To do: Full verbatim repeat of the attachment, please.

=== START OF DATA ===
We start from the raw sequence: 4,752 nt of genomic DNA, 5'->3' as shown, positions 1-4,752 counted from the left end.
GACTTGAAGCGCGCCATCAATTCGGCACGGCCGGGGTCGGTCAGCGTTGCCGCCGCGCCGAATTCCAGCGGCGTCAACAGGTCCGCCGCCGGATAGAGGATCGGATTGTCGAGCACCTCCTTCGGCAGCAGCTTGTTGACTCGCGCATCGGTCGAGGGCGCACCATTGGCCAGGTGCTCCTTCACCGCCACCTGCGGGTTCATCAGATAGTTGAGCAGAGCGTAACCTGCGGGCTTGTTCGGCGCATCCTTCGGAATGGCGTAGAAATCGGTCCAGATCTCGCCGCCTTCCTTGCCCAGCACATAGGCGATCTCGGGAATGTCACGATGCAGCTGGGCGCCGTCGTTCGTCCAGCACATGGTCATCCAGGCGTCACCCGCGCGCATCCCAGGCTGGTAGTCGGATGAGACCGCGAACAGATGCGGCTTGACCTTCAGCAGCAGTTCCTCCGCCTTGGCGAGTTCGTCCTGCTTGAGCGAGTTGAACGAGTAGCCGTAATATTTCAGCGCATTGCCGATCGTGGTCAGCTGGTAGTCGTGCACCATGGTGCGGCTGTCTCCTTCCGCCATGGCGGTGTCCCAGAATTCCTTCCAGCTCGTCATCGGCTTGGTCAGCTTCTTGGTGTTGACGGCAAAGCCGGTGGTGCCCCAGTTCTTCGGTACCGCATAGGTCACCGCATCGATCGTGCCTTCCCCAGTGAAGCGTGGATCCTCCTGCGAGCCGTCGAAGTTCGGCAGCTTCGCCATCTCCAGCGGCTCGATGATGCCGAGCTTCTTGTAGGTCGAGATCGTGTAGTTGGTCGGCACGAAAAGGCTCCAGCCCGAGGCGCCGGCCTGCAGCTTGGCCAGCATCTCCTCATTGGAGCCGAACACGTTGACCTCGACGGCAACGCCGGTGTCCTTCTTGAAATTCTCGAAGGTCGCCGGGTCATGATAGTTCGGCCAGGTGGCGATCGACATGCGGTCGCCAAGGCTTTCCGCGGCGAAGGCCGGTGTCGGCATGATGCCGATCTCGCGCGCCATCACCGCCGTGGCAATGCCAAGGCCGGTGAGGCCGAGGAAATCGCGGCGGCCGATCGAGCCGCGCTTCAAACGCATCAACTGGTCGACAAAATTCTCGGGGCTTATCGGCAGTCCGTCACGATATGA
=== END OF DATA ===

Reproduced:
We start from the raw sequence: 4,752 nt of genomic DNA, 5'->3' as shown, positions 1-4,752 counted from the left end.
GACTTGAAGCGCGCCATCAATTCGGCACGGCCGGGGTCGGTCAGCGTTGCCGCCGCGCCGAATTCCAGCGGCGTCAACAGGTCCGCCGCCGGATAGAGGATCGGATTGTCGAGCACCTCCTTCGGCAGCAGCTTGTTGACTCGCGCATCGGTCGAGGGCGCACCATTGGCCAGGTGCTCCTTCACCGCCACCTGCGGGTTCATCAGATAGTTGAGCAGAGCGTAACCTGCGGGCTTGTTCGGCGCATCCTTCGGAATGGCGTAGAAATCGGTCCAGATCTCGCCGCCTTCCTTGCCCAGCACATAGGCGATCTCGGGAATGTCACGATGCAGCTGGGCGCCGTCGTTCGTCCAGCACATGGTCATCCAGGCGTCACCCGCGCGCATCCCAGGCTGGTAGTCGGATGAGACCGCGAACAGATGCGGCTTGACCTTCAGCAGCAGTTCCTCCGCCTTGGCGAGTTCGTCCTGCTTGAGCGAGTTGAACGAGTAGCCGTAATATTTCAGCGCATTGCCGATCGTGGTCAGCTGGTAGTCGTGCACCATGGTGCGGCTGTCTCCTTCCGCCATGGCGGTGTCCCAGAATTCCTTCCAGCTCGTCATCGGCTTGGTCAGCTTCTTGGTGTTGACGGCAAAGCCGGTGGTGCCCCAGTTCTTCGGTACCGCATAGGTCACCGCATCGATCGTGCCTTCCCCAGTGAAGCGTGGATCCTCCTGCGAGCCGTCGAAGTTCGGCAGCTTCGCCATCTCCAGCGGCTCGATGATGCCGAGCTTCTTGTAGGTCGAGATCGTGTAGTTGGTCGGCACGAAAAGGCTCCAGCCCGAGGCGCCGGCCTGCAGCTTGGCCAGCATCTCCTCATTGGAGCCGAACACGTTGACCTCGACGGCAACGCCGGTGTCCTTCTTGAAATTCTCGAAGGTCGCCGGGTCATGATAGTTCGGCCAGGTGGCGATCGACATGCGGTCGCCAAGGCTTTCCGCGGCGAAGGCCGGTGTCGGCATGATGCCGATCTCGCGCGCCATCACCGCCGTGGCAATGCCAAGGCCGGTGAGGCCGAGGAAATCGCGGCGGCCGATCGAGCCGCGCTTCAAACGCATCAACTGGTCGACAAAATTCTCGGGGCTTATCGGCAGTCCGTCACGATATGA